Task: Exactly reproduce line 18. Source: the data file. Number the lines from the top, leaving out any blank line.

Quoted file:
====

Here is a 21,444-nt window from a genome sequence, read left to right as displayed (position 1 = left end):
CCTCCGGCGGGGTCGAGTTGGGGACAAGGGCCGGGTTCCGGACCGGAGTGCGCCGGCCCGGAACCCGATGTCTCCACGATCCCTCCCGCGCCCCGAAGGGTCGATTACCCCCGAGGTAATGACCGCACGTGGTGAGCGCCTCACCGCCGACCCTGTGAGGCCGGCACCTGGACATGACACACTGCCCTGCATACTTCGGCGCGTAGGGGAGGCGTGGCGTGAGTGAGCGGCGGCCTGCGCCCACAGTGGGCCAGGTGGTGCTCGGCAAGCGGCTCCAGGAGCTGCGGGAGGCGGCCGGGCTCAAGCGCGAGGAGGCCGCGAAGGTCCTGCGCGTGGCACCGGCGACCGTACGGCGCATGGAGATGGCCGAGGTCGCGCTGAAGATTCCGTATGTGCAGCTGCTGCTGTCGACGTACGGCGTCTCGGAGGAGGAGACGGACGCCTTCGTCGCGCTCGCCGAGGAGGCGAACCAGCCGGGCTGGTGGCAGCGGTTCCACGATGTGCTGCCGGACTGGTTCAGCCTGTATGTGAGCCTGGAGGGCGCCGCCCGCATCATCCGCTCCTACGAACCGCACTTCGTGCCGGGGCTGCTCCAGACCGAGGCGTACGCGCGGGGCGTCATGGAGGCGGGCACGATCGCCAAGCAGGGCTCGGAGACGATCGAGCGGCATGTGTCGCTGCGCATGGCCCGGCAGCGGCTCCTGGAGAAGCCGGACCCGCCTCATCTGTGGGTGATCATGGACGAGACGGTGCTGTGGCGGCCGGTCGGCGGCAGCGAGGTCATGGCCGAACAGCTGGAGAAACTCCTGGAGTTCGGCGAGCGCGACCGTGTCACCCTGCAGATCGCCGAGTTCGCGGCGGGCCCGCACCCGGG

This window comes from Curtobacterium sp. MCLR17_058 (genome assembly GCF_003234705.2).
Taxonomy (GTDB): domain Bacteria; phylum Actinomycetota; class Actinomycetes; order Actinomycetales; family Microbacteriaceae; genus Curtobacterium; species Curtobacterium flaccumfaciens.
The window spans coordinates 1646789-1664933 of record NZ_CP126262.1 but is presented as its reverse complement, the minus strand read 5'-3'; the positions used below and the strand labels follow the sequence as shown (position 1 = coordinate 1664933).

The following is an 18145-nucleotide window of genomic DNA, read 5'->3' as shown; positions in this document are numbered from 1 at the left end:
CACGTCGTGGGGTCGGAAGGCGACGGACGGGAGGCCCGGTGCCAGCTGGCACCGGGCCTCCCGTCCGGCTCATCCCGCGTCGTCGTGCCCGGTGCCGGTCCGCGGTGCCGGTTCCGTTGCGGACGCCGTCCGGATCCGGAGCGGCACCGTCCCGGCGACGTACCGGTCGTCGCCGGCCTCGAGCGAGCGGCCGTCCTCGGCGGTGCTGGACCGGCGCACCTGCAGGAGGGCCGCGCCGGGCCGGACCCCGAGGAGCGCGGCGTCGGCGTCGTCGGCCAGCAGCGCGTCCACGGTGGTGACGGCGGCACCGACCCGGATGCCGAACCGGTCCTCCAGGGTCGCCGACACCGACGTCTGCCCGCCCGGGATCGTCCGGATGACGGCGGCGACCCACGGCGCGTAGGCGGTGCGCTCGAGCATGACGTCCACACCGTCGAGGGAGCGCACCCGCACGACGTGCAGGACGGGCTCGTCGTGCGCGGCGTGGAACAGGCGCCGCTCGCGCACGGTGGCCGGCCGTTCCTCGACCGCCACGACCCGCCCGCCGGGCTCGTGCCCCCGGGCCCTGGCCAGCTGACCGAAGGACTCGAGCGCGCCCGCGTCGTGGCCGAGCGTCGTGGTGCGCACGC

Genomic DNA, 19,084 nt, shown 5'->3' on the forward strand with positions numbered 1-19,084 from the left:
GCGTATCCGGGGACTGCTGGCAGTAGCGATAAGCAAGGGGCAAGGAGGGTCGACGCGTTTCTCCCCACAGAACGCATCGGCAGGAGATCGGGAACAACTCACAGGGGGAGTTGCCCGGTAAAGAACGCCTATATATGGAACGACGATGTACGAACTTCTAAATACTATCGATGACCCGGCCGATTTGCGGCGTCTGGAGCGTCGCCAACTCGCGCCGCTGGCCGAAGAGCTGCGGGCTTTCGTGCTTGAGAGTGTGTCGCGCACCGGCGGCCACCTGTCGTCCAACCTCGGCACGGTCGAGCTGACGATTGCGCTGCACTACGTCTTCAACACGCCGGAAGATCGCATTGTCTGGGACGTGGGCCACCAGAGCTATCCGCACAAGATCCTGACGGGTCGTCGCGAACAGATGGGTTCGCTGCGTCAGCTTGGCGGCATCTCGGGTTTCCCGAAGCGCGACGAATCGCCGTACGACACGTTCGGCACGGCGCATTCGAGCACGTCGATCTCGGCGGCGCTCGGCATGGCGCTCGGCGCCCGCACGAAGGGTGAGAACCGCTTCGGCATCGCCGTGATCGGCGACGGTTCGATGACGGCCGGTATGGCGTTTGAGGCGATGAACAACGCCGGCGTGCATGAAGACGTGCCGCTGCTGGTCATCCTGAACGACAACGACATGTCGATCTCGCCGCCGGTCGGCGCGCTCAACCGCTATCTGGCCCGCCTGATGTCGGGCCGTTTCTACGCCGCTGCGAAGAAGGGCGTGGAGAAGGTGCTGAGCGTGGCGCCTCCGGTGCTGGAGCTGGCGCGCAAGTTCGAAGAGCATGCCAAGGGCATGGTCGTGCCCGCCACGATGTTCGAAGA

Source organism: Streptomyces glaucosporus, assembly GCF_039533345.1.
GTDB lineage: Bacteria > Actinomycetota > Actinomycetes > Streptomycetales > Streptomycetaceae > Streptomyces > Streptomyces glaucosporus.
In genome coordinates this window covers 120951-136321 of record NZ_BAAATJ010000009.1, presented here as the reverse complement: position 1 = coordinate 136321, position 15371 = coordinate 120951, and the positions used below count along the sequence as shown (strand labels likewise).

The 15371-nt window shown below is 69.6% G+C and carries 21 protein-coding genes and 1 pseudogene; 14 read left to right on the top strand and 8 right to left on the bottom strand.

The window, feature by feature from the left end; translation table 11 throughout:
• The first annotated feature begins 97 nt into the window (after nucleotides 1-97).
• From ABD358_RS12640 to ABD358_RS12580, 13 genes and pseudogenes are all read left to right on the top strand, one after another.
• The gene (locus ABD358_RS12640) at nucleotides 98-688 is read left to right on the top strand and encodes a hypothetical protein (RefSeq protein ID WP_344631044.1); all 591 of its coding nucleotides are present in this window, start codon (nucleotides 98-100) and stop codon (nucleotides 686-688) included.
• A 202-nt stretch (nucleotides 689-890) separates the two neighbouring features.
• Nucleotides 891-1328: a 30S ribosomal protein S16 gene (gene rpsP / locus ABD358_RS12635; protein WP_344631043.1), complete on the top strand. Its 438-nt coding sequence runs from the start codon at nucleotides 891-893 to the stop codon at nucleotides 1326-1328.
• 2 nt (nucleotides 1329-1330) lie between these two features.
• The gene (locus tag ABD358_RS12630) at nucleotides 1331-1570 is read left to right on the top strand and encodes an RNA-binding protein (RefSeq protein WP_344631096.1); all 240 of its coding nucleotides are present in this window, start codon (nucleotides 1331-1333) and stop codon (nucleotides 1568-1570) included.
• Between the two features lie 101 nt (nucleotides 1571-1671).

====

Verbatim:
• A 202-nt stretch (nucleotides 689-890) separates the two neighbouring features.